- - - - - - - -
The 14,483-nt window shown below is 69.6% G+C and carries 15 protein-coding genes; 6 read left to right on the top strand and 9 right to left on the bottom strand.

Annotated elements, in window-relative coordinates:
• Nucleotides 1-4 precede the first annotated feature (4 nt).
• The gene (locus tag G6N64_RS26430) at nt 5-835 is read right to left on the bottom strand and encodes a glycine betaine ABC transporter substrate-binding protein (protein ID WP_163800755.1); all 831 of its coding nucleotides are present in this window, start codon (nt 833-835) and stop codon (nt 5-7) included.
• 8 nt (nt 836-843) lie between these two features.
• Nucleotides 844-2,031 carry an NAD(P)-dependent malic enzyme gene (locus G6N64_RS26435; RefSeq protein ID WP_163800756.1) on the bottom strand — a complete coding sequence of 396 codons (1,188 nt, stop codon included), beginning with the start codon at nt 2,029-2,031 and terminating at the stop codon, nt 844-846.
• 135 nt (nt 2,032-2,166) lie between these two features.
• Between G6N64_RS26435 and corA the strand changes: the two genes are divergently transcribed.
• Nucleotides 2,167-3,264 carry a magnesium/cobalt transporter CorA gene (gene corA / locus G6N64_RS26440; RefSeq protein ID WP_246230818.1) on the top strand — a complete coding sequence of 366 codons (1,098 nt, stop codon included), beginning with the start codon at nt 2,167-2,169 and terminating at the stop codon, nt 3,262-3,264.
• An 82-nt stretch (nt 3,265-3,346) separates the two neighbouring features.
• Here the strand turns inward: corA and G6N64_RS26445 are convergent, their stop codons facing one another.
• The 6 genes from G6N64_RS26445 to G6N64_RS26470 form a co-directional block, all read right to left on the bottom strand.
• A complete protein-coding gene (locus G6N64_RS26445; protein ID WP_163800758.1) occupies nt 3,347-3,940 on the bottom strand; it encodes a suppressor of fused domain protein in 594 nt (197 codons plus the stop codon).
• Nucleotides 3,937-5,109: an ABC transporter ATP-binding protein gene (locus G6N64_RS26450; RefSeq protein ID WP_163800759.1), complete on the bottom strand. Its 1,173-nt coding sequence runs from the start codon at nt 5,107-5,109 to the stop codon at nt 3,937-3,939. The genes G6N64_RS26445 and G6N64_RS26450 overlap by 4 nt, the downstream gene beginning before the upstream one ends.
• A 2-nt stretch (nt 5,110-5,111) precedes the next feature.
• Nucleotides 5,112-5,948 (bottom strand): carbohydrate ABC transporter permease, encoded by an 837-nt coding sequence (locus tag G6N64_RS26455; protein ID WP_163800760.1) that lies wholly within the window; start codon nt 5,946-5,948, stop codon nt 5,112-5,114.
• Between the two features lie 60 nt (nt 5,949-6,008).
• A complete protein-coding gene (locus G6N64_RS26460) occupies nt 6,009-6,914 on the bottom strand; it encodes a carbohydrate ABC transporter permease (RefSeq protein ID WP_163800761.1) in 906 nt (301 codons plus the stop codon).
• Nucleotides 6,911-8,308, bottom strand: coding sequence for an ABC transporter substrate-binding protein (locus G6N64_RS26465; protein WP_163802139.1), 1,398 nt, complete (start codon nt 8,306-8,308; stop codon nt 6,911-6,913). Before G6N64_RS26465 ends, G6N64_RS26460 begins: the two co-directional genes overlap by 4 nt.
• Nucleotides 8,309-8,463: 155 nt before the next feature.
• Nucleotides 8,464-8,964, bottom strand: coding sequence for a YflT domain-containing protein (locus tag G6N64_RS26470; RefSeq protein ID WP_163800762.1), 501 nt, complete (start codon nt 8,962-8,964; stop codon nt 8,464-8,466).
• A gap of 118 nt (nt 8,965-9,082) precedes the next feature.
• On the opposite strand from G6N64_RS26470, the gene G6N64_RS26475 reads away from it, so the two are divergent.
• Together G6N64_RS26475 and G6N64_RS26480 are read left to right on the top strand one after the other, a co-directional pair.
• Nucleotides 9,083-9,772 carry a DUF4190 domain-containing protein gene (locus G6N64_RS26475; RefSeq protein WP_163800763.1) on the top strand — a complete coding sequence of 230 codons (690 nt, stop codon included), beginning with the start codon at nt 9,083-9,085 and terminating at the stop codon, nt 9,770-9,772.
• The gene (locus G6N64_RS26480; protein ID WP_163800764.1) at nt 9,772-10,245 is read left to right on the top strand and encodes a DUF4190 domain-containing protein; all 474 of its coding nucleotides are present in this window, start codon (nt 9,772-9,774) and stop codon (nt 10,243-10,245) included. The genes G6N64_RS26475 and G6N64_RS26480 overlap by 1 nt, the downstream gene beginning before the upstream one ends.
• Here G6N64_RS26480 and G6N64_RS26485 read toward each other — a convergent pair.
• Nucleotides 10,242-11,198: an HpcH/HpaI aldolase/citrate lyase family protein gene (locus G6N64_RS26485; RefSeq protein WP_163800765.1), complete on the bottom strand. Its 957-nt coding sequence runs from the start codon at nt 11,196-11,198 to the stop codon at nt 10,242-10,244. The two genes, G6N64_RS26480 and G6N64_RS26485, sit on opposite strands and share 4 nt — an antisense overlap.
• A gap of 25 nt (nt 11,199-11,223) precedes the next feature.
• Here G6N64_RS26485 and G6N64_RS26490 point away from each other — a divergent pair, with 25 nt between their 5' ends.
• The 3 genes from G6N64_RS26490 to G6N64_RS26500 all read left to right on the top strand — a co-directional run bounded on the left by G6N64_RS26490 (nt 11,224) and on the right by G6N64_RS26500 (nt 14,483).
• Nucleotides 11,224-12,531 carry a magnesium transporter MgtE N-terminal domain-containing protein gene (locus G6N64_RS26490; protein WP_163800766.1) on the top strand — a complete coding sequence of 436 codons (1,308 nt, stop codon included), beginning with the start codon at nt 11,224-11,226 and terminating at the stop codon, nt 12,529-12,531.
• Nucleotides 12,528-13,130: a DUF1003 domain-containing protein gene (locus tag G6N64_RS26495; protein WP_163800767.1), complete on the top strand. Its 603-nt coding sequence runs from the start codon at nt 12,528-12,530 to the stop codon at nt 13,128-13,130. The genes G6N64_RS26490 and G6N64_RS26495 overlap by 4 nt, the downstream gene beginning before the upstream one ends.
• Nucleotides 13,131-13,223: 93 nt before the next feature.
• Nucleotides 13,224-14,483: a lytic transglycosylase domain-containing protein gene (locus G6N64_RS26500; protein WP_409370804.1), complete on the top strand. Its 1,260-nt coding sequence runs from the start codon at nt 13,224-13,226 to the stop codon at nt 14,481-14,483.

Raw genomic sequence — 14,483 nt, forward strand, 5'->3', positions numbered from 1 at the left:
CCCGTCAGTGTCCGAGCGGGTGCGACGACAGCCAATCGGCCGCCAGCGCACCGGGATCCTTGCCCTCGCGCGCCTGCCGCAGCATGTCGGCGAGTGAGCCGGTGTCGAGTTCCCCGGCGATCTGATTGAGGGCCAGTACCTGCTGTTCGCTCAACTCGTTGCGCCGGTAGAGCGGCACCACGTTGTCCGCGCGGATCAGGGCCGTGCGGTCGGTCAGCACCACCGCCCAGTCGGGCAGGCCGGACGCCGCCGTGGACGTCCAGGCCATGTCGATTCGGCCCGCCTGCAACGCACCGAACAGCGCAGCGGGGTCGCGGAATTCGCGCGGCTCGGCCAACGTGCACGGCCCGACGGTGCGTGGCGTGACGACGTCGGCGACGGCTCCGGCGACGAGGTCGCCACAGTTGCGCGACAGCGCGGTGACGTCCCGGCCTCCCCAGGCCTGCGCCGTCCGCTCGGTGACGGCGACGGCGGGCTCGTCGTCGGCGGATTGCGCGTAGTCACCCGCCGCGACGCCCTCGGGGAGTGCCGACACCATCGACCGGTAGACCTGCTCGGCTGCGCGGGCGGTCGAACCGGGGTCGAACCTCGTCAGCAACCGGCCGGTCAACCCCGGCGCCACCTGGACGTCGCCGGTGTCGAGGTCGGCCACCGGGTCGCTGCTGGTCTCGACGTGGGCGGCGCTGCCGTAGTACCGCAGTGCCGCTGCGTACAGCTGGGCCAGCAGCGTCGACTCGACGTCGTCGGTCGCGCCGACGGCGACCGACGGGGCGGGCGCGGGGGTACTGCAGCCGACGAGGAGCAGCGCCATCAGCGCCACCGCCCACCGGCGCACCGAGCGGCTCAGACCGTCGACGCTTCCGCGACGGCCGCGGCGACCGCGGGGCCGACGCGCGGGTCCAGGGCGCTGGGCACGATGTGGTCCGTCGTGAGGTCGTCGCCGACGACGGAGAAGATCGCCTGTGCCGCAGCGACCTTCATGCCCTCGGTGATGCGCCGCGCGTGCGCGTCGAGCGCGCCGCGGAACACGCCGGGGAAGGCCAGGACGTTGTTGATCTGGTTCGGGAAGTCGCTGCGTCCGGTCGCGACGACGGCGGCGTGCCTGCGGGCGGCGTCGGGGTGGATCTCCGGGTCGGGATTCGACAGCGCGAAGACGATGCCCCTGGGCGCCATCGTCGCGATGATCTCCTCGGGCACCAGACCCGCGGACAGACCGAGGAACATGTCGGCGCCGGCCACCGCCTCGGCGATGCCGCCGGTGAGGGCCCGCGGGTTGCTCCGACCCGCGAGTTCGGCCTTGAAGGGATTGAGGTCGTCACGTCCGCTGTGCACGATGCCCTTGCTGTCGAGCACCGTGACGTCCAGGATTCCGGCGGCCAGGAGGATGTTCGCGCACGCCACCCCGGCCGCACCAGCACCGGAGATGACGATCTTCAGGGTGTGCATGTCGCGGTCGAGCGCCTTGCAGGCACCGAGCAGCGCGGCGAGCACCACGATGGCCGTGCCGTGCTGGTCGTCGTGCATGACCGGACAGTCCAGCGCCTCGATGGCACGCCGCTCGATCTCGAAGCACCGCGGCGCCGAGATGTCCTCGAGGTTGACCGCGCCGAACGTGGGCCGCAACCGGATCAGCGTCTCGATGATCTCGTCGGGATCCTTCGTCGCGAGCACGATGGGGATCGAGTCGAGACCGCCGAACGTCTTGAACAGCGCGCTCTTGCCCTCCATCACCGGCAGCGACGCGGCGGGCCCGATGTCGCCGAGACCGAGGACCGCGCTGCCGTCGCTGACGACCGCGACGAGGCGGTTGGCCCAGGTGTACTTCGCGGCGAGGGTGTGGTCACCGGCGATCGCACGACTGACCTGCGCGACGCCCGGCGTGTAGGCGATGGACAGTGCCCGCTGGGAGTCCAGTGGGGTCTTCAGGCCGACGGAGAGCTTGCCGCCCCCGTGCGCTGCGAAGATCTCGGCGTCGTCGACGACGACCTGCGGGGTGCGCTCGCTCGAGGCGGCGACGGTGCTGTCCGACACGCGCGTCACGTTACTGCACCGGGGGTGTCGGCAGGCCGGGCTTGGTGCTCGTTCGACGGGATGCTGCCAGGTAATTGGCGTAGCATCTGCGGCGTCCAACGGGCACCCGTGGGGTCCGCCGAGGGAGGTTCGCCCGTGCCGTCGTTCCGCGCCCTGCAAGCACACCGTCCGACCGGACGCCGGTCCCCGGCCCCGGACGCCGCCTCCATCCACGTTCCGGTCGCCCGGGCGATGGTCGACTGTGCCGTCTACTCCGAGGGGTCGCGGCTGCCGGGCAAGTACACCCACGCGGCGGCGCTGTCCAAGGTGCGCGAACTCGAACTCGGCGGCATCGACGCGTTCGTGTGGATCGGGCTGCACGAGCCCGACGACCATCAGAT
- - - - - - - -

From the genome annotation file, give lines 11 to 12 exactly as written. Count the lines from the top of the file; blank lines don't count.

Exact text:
• Here the strand turns inward: corA and G6N64_RS26445 are convergent, their stop codons facing one another.
• The 6 genes from G6N64_RS26445 to G6N64_RS26470 form a co-directional block, all read right to left on the bottom strand.